... Multiple studies have favored long-term over shortterm ADT in patients with HR prostate cancer [4][5][6][7][8][9], and a recent meta-analysis showed that prolonged duration of ADT is associated with improved survival outcomes in patients with Gleason scores of 8-10 [10]. ADT is associated with a variety of adverse effects including sexual dysfunction, hot flashes, osteoporosis and increased risk of fractures, obesity, insulin resistance and a greater risk of diabetes and cardiovascular diseases, among others [11][12][13][14]. The risk of adverse events increases with the duration of treatment which affects patients' well-being and quality of life, and the best way to mitigate the side effects is by shortening the duration of treatment [15]. ...
... However, delivering long term ADT is associated with several clinical and economical challenges. Patients who receive long term ADT are at increased risk for many complications such as anemia, osteoporosis, mood, mental, sexual, and musculoskeletal changes among others [11][12][13][14]. In addition, the cost of these drugs could be prohibitive, particularly in resource-limited settings. ...
Article
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Abstract Background A nadir Prostate-Specific Antigen (nPSA) of 0.06 ng/mL has been shown to be a strong independent predictor of biochemical recurrence-free survival (bRFS) in patients with intermediate or high-risk (HR) prostate cancer treated with definitive external beam radiation therapy (RT) and androgen deprivation therapy (ADT). We aimed to examine the association between the duration of ADT and bRFS in HR localized prostate cancer, based on nPSA. Methods Between 1998 and 2015, 204 patients with HR localized prostate cancer were identified. Of them, 157 patients (77.0%) reached the desired nPSA of 6 months); (P = 0.043). The presenting T stage was borderline significant (HR 3.074; 95% CI 0.972–9.719; P = 0.056), while PSA at presentation, Gleason Score and age were not. On multivariate analysis, the use of ADT for 12 months (P = 0.012) and tnPSA (P = 0.037) remained significant. In the unfavorable group, receiving ADT beyond 9 and 12 months was associated with improved bRFS (P = 0.044 and 0.019, respectively). However, beyond 18 months, there was no significant difference. Conclusion In HR localized prostate cancer patients treated with definitive RT and ADT, the total duration of ADT may be adjusted according to treatment response using nPSA. In patients reaching a nPSA below 0.06 ng/mL, a total of 12 months of ADT may be sufficient, while in those not reaching a nPSA below 0.06 ng/mL, a total duration of 18 months is required.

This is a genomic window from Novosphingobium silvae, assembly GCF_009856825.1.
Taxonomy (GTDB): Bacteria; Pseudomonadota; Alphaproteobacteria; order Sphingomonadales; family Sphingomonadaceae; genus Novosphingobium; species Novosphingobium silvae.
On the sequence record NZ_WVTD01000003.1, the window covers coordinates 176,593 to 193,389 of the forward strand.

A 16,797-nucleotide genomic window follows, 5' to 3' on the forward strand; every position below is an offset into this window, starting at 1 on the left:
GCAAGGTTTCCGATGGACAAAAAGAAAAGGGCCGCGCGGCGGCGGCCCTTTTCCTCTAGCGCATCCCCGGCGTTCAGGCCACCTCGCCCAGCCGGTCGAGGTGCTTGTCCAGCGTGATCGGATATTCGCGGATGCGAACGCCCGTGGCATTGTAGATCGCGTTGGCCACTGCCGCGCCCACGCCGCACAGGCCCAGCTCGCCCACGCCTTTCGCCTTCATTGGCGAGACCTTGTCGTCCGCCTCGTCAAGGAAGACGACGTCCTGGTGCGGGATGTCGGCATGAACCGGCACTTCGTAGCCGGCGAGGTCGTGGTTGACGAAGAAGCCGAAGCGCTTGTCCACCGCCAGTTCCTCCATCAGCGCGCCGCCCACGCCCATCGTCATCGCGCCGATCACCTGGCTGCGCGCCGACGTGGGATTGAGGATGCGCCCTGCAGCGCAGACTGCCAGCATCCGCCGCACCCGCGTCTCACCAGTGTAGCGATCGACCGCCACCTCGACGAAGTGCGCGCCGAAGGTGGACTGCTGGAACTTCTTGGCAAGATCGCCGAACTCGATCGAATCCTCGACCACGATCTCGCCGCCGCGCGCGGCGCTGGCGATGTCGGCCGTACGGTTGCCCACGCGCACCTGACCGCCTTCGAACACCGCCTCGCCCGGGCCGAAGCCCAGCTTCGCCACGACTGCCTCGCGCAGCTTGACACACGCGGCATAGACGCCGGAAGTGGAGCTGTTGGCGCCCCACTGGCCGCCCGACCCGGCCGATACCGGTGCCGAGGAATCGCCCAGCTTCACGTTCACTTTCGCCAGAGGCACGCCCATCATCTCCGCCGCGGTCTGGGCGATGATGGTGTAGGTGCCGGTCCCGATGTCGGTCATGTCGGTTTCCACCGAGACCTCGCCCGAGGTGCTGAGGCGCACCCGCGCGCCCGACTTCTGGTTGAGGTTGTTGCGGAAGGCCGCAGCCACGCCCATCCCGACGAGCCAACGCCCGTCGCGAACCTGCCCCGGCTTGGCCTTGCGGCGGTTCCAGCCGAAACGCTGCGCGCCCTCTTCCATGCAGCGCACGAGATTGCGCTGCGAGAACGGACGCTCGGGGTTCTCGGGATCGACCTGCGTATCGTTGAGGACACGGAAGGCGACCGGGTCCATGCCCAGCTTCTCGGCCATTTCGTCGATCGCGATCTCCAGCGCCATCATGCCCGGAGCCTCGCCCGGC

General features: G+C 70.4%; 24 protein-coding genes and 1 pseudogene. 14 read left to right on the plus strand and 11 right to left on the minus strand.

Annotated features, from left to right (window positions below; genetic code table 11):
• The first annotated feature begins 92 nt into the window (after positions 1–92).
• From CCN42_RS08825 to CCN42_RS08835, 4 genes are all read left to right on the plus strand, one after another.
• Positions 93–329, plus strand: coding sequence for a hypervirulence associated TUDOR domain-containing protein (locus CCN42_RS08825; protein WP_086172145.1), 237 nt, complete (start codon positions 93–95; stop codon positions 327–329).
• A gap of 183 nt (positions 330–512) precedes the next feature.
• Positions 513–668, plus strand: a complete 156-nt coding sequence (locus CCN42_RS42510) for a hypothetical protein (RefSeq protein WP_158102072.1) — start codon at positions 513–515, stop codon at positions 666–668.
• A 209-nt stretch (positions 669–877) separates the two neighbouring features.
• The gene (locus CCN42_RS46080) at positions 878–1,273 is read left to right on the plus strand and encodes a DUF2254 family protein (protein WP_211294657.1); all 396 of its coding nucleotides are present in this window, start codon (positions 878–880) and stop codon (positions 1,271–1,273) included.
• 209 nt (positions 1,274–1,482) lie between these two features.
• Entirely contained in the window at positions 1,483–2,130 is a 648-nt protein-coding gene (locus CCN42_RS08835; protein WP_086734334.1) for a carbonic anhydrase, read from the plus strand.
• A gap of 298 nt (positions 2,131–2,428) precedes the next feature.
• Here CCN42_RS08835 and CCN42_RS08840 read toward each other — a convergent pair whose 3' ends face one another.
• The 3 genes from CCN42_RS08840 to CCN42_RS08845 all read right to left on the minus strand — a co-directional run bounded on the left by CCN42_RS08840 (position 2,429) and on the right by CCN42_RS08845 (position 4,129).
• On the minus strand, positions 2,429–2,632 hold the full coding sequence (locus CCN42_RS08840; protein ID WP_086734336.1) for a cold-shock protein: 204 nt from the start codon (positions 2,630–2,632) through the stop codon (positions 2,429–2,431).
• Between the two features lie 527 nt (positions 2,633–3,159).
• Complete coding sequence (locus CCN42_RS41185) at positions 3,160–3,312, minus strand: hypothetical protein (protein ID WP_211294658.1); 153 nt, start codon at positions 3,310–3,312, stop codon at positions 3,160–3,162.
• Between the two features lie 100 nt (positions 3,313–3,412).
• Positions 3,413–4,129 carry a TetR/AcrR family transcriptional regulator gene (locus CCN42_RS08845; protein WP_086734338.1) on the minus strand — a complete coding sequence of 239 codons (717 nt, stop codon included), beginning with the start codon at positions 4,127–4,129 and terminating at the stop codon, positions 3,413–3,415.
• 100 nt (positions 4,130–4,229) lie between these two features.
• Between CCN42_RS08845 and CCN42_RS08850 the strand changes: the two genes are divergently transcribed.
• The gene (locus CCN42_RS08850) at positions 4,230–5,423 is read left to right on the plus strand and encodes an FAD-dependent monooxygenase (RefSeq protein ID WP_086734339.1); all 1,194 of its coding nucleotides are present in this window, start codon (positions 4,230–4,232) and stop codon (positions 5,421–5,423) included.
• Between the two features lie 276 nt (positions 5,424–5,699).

... 7 Several observational studies showed that GnRH agonists were related to increased cardiovascular disease risk in patients with prostate cancer. [8][9][10] However, a meta-analysis of randomized trials reported no significant associations between GnRH agonists and the risk of cardiovascular disease. 11 Most evidence suggesting an association between GnRH agonists and cardiovascular disease for male patients with prostate cancer came from population-based studies. ...
... 11 Most evidence suggesting an association between GnRH agonists and cardiovascular disease for male patients with prostate cancer came from population-based studies. 8,9,12,13 Several meta-analyses of observational studies disclosed that GnRH agonists were related to an increased incidence of non-fatal cardiovascular disease. 14, 15 Whether or not GnRH agonists are associated with an excess risk of cardiovascular morbidity remains a highly controversial question. ...
Article